Whereas: AT&T has reneged on commitments and timelines to ìbuild outî the
Whereas: AT&T has gone back on a promise to offer genuine discounts to
senior citizens; and
Whereas: AT&T has refused to make any assurances that the customer call
center in Allston will remain open post-transfer and post-merger; and
Whereas: AT&T, while claiming that 52% of its employees in Boston are city
residents, in fact makes extensive use of out of state contractors; and
Whereas: AT&T has, under apparent orders from Comcast, refused to extend
and neutrality/consent election agreement with the Communications Workers of
America, AFL-CIO and the International Brotherhood of Electrical Workers,
Whereas: AT&T and Comcast have offered no guarantees that the new
corporation will honor existing collective bargaining agreements or maintain
existing wages, benefits and working conditions; and
Whereas: AT&T and Comcast have promised Wall Street that they will raise
profit margins from AT&Tís 22% level to Comcastís 39% level and that such
increased profits may be achieved through either more rate hikes,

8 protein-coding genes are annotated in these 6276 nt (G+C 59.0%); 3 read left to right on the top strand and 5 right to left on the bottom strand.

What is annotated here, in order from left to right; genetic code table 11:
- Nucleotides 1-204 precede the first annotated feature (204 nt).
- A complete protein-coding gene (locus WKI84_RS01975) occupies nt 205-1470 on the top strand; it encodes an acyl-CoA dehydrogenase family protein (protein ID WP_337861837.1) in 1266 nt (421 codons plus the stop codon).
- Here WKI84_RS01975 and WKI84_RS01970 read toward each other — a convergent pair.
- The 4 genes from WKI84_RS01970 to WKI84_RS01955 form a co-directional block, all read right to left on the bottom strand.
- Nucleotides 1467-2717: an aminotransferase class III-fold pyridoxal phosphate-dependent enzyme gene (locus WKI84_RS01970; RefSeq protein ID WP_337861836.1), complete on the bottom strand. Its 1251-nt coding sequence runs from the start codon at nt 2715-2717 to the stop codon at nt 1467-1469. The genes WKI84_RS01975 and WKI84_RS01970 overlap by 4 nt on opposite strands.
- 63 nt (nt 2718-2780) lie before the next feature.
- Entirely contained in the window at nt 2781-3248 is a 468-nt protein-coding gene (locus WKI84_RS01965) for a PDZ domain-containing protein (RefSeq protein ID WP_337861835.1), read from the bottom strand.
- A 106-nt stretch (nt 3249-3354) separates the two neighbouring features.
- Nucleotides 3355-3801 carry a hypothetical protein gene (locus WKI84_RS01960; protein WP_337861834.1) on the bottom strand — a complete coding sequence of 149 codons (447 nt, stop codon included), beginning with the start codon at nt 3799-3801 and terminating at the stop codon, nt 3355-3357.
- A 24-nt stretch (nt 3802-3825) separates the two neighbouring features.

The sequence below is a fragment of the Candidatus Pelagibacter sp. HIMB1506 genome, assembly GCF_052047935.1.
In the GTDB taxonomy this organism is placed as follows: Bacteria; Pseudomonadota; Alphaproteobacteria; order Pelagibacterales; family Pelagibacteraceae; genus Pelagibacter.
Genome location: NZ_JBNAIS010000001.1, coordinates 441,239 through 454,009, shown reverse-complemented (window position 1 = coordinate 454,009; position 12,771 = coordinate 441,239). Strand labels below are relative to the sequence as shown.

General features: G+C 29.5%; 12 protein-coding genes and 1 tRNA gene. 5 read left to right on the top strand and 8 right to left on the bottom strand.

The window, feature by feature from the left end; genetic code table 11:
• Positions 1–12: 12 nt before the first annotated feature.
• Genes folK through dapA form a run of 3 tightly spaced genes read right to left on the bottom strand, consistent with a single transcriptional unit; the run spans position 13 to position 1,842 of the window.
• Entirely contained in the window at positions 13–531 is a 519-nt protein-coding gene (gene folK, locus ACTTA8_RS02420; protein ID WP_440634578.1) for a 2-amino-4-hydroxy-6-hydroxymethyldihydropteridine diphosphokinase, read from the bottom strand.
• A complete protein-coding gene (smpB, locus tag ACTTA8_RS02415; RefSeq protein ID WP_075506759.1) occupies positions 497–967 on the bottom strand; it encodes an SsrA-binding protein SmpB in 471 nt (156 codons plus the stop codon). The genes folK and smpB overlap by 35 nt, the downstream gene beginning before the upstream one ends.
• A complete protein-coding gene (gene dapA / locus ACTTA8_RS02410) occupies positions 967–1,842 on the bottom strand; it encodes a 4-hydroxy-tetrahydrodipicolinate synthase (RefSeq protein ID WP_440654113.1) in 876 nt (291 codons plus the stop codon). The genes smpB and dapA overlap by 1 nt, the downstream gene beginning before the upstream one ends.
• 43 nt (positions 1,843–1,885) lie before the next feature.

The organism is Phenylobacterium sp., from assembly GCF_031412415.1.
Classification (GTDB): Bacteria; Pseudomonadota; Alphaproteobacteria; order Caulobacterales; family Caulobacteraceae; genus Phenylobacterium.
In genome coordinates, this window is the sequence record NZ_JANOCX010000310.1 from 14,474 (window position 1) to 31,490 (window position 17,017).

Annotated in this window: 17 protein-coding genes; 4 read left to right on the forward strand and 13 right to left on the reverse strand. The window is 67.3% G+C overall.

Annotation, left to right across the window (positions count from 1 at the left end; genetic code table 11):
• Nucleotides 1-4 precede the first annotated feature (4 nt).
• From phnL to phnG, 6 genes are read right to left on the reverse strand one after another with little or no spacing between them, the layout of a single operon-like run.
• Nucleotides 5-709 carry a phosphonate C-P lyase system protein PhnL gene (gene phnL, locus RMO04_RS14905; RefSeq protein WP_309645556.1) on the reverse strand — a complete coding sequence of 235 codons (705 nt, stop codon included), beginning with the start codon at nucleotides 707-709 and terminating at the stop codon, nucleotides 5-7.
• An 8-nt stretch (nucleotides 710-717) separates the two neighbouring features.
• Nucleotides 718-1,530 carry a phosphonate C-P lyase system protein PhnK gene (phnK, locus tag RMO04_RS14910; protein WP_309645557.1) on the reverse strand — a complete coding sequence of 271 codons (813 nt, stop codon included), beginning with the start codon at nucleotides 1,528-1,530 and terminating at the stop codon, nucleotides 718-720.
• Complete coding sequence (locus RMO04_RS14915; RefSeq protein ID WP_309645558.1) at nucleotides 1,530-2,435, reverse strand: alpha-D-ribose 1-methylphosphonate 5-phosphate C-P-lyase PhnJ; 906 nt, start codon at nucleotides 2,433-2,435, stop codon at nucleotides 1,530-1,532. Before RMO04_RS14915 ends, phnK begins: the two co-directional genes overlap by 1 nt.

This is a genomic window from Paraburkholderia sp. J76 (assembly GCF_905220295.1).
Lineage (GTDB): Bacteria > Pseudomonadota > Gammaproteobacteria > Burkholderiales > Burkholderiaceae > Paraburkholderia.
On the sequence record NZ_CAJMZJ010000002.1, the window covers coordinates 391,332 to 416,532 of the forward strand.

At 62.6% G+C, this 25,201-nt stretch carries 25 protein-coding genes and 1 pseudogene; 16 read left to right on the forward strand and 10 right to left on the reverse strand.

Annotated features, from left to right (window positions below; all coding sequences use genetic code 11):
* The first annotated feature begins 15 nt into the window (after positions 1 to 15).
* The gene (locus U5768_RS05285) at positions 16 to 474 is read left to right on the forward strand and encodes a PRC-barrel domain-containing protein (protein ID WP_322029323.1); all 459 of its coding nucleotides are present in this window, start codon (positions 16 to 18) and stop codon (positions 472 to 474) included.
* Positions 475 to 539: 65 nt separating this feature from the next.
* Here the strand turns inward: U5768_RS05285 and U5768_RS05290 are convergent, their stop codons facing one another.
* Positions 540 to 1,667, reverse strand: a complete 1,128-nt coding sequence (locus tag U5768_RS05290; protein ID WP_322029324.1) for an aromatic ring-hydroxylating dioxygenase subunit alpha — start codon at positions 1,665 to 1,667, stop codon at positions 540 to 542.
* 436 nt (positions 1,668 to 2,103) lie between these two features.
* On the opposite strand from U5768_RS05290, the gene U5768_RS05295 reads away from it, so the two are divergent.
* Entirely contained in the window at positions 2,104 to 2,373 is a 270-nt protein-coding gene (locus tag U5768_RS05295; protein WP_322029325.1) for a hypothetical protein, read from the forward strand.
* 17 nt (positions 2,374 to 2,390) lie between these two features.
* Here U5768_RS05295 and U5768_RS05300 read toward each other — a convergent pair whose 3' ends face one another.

service-affecting job cuts or further delays in system upgrades ñ or all
Ordered: That the Boston City Council urges Mayor Thomas Menino, the
issuing authority and sole decision maker in this matter, to approve AT&T
Broadbandís franchise transfer application only under the following clear
and enforceable conditions, that the combined entity:
Pay a substantial penalty for past non-compliance.
Post a sizeable bond to assure compliance in the future, with failure to
honor commitments resulting in forfeit.
Freeze rates for the remaining term of the franchise with no change in basic
Restore a real discount for senior citizens.
Keep the customer call center in Allston open.
Eliminate the use of subcontractors in construction projects.
Come to agreement with CWA and IBEW on a code of conduct for
Filed in City Council: May 15,2002
Note: According to the clerk, this is the text of a resolution which passed
unanimously in todayís formal session.